(m) A group policy providing hospital, surgical or medical expense insurance for other than accident only shall provide that if all or any portion of the insurance on an employee or member insured under the policy ceases because of termination of employment or membership in the class or classes eligible for coverage under the policy, such employee or member shall be entitled without evidence of insurability upon application to continue his hospital, surgical or medical expense insurance for himself or herself and his or her eligible dependents, subject to all of the group policy’s terms and conditions applicable to those forms of benefits and to the following conditions:
(1) Continuation shall cease on the date which the employee, member or dependent [sic] first becomes, after the date of election: (A) entitled to coverage under title XVIII of the United States Social Security Act (Medicare)….; or (B) covered as an employee, member or dependent by any other insured or uninsured arrangement which provides hospital, surgical or medical coverage for individuals in a group which does not contain any exclusion or limitation with respect to any pre-existing condition of such employee, member or dependent, except the group insurance policy conversion option of this section shall not be considered as such an arrangement under which an employee, member or dependent could become covered. (Emphasis supplied)
Insurance Law §4305(e), which is applicable to continuation requirements for group contracts issued by not-for-profit health insurers and HMOs, sets forth a similar requirement.
Prior to 2001, under the New York Insurance Law, continuation benefits were unavailable to an employee who was covered under another employer sponsored health insurance plan or entitled to Medicare benefits prior to the time of making an election for continuation of coverage. In 2001, however, the New York State Legislature enacted chapter 391 to bring New York law into conformance with federal COBRA law as interpreted by the U.S. Supreme Court in Geissal v. Moore Medical Corporation, 524 U.S. 74. In that decision, the Court stated:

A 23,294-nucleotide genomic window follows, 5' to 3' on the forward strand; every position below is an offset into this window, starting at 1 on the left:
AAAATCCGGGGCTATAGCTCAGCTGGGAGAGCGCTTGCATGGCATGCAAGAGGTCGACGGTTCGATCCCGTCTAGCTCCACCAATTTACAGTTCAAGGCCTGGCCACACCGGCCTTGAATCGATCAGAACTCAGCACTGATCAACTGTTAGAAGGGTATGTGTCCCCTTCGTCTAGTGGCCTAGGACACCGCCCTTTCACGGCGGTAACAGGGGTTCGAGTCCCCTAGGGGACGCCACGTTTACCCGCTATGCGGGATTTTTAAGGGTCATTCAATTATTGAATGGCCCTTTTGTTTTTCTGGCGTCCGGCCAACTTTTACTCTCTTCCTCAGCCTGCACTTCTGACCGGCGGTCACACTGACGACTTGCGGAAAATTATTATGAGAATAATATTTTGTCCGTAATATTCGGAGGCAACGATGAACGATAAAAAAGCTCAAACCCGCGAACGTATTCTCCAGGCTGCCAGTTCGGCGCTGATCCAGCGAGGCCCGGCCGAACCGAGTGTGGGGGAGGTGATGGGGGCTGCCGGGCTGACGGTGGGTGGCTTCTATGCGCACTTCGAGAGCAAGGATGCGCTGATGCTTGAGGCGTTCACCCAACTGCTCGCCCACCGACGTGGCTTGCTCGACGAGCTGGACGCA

[W]hat is crucial is that [the federal COBRA law] does not speak in terms of coverage that might exist or continue; it speaks in terms of an event, the event of becom[ing] covered. This event is significant only if it occurs, and first occurs, at a time after the date of the election. It was undisputed that both before and after James Geissal elected COBRA continuation coverage he was continuously a beneficiary of TWA’s group health plan. Because he was thus covered before he made his COBRA election, and so did not “first become” covered under the TWA plan after the date of election, Moore could not cut off his COBRA coverage under the plain meaning of the [federal statute]. 524 U.S. at 82.
In sum, where an employee’s entitlement to Medicare benefits arise prior to the qualifying event of termination from employment (which in in the inquirer’s case, is his retirement), under New York law, the employee may elect, at retirement, to continue to receive the former employer’s group health insurance coverage.
Both §§ 3221(m) and 4305(e) clearly state that discontinuation of group coverage for a former employee who becomes entitled to Medicare benefits or covered by another health plan occurs only if that employee becomes entitled to Medicare benefits or coverage under another health plan after the date of election.
For further information you may contact Senior Attorney Susan S. Htoo at the Albany Office.